The majority’s practical interpretation of the phrase “I am my brother’s keeper” is that the listener should be the slave of someone other than the person speaking (more often than the person speaking, at the very least, if not constantly) so that the person speaking can be holy in the eyes of God, or because it is “loving” (or “right“), which if “right” doesn’t mean “loving” or “holy in the eyes of God“, what does it mean?
Why is it important to do “the right thing” if not for one of these reasons?
It is true that gravity attracts matter “just because” in an ultimate sense, or because God made it that way, but one does not say that just to get people to shut up. It is more understood, and therefore, more well understood, and thus “It just is” is an appropriate response on at least some level, although it raises other important questions as well, such as “Why does gravity exist? Why does it do what it does?”
Now one may say “Cody, then how can one ever know of God’s existence, because your standard of evidence is so high?”
I am condemning ones who know they are ignorant of what they speak, but, for some evil reason, they wish to extinguish the curiosity of others.
That is my biggest pet peeve about all of this.
Either because of religious fear, or because of insecurities, they tell others to “just shut up” and “just do it” “just because it is.” They are not capable of saying anything else, because they are not capable of thinking anything else.
This saddens me, because of all that they are missing out on, as well as what they are making the young ones who listen to them miss out on.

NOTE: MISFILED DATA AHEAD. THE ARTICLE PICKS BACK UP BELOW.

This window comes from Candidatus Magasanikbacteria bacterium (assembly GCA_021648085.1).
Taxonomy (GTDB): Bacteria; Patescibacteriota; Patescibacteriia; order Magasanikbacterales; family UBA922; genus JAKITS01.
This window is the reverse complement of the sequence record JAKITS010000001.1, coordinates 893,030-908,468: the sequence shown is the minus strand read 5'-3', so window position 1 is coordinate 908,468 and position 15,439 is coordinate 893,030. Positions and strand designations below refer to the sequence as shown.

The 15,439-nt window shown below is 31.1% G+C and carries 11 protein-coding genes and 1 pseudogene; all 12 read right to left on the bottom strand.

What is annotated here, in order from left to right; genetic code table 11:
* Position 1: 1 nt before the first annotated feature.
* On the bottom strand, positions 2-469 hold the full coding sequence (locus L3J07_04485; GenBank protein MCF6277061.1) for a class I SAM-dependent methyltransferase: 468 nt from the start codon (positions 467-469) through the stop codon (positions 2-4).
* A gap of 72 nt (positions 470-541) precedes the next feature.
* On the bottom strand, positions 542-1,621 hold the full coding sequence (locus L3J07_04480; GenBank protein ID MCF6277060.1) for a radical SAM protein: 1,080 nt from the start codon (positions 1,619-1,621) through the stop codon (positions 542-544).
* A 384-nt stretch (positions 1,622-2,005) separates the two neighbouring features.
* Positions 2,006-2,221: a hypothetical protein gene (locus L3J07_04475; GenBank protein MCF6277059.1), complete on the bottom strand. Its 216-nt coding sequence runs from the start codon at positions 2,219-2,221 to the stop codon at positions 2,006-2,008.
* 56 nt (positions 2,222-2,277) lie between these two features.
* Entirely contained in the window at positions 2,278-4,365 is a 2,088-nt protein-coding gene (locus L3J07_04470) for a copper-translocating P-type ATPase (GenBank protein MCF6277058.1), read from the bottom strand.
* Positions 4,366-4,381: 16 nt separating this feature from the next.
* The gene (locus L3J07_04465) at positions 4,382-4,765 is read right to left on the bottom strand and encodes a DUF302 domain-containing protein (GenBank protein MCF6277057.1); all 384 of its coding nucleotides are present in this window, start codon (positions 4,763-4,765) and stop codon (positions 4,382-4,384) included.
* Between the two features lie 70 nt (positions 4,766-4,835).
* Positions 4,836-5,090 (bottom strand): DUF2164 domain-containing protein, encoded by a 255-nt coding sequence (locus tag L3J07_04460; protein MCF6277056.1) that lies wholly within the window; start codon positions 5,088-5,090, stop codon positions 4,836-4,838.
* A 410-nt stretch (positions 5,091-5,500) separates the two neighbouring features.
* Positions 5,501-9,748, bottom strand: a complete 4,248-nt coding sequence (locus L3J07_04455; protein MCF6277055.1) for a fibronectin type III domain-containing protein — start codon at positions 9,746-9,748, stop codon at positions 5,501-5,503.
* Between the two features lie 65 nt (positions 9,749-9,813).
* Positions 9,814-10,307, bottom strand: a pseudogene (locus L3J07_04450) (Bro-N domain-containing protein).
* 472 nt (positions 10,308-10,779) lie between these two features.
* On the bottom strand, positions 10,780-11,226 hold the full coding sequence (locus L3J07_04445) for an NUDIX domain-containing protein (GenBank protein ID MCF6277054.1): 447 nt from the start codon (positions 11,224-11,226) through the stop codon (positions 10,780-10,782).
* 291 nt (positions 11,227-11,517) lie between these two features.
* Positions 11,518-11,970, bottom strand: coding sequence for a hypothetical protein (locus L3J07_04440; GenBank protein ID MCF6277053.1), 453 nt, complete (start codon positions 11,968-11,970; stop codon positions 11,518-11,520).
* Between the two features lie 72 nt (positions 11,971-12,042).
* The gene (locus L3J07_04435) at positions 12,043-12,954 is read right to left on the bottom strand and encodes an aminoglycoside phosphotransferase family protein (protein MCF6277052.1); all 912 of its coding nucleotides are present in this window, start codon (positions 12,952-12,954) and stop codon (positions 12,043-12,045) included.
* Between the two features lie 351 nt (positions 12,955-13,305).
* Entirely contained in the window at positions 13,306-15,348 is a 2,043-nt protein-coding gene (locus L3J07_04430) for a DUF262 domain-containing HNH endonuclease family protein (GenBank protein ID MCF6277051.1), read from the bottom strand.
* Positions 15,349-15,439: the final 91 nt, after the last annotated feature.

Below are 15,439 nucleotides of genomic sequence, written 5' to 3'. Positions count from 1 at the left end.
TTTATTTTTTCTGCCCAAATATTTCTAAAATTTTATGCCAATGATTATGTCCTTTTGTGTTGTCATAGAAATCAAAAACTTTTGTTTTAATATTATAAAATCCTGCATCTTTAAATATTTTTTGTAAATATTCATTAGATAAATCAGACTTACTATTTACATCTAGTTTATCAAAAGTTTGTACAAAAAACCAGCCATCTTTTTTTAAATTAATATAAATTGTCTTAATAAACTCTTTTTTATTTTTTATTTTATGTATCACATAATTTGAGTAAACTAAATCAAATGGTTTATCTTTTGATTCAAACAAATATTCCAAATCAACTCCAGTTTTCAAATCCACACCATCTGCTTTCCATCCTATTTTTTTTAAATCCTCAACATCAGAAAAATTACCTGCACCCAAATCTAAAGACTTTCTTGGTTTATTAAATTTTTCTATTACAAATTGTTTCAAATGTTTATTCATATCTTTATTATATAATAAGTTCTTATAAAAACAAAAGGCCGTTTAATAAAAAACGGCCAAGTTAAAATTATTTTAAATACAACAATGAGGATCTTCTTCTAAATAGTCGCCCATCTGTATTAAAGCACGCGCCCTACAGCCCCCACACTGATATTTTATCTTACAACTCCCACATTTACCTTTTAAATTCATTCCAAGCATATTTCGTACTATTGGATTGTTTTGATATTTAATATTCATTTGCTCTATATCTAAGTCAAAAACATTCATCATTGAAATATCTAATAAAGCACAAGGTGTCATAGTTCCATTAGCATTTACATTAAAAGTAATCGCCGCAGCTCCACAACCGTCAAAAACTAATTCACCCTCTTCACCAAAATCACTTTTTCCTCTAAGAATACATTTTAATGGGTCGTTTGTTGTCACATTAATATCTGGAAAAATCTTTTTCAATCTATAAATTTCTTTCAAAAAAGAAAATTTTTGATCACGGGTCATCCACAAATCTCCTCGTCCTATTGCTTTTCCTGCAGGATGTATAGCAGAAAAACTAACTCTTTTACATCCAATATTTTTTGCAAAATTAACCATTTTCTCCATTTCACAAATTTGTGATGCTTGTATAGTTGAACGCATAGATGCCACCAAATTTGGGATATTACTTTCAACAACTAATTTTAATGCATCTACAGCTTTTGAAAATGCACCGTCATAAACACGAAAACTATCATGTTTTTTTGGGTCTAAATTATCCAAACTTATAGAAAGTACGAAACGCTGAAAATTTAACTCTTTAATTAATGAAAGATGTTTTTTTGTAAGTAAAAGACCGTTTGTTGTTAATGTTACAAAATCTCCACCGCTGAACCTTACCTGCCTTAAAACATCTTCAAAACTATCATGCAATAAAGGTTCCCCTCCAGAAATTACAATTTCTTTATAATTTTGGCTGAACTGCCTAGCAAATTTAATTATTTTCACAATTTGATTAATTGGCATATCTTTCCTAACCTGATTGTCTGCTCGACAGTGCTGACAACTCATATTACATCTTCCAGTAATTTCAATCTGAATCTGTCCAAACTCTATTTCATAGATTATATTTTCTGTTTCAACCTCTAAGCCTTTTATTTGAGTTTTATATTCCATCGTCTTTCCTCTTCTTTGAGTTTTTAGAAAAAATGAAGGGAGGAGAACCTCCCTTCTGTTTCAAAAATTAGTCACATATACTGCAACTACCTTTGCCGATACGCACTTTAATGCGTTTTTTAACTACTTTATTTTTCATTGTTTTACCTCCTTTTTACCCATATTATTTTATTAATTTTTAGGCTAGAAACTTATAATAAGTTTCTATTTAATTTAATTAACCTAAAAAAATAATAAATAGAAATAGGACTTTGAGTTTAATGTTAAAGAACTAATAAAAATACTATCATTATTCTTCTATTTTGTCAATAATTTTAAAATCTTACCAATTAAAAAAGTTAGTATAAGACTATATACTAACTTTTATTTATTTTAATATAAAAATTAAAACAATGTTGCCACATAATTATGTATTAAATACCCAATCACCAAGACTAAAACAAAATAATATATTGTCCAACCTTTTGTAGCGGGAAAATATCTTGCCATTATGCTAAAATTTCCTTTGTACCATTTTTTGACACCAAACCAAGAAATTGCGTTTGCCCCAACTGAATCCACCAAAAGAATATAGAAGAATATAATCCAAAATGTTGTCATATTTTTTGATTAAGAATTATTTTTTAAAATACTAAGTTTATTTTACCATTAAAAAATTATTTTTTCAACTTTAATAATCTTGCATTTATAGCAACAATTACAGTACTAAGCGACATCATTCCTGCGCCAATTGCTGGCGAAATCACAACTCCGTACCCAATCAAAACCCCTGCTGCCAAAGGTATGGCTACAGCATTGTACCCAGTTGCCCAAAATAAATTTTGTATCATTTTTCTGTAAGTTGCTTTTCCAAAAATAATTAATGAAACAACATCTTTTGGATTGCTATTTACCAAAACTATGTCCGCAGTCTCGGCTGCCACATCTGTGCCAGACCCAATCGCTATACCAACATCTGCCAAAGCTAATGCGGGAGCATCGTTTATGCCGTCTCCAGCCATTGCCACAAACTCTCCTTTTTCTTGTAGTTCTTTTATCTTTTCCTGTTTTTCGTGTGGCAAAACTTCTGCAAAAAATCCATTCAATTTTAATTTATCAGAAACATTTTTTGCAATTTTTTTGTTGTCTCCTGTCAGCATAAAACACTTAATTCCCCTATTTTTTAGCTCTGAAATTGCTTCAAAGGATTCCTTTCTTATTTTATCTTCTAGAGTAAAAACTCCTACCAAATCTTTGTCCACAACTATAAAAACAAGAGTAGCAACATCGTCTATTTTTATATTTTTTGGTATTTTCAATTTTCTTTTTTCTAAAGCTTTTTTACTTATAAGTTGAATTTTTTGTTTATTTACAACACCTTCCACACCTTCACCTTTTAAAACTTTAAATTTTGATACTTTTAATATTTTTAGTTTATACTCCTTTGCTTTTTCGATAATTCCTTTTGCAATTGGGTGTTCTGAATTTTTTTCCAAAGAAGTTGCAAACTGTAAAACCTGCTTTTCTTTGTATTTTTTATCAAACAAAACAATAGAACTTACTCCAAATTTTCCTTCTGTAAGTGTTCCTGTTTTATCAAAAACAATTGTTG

It is true that subjective desires come into play here, and some people just aren’t interested in these things.
In truth, it is something much different, and I believe that it has the potential to be insecurity, laziness, or just plain evil.
For us, the ultimate, objective value of truth is more valuable than laziness, confusion, and complacency.
Once again, this is not a condemnation of stupidity per se, because people have what they’re born with. However, I believe that all desires operate the same way: even condemnable ones. I’ll have to write as gigantic of a piece as I can muster to explain my philosophies about desires, and how those translate to actions, and how we can objectively determine if our desires and actions are “holy” or “good”, and where punishment comes into play here if, as I believe, we are all “slaves” to our desires, and also, what that means about our relationship with God.
However, I draw the line when the stupid start to attack: that is, not when they admit their limitations, but when they try to prevent those more (insert any objectively non-evil adjective here: smarter, faster, etc.) than them from reaching their own potential.
Therein lies the problem: it isn’t limitations upon oneself; it is the aggressive attempt to stifle the potential of others because of various, complex reasons that I take ultimate issues with.
And sadly, this is the way that most children are “parented.” But that’s a whole nother issue to write about, although it is directly related to the ideas introduced in this piece.
(This was written in my cellphone while I was selling pizzas; written as several text-messages saved as drafts and text-messages sent to my outbox, with “(1/?)”, “(2/?)”, etc. added to the beginning of each text in order to keep track of them all in order.
This is how most of my writing takes place; at least, from a non-fiction standpoint).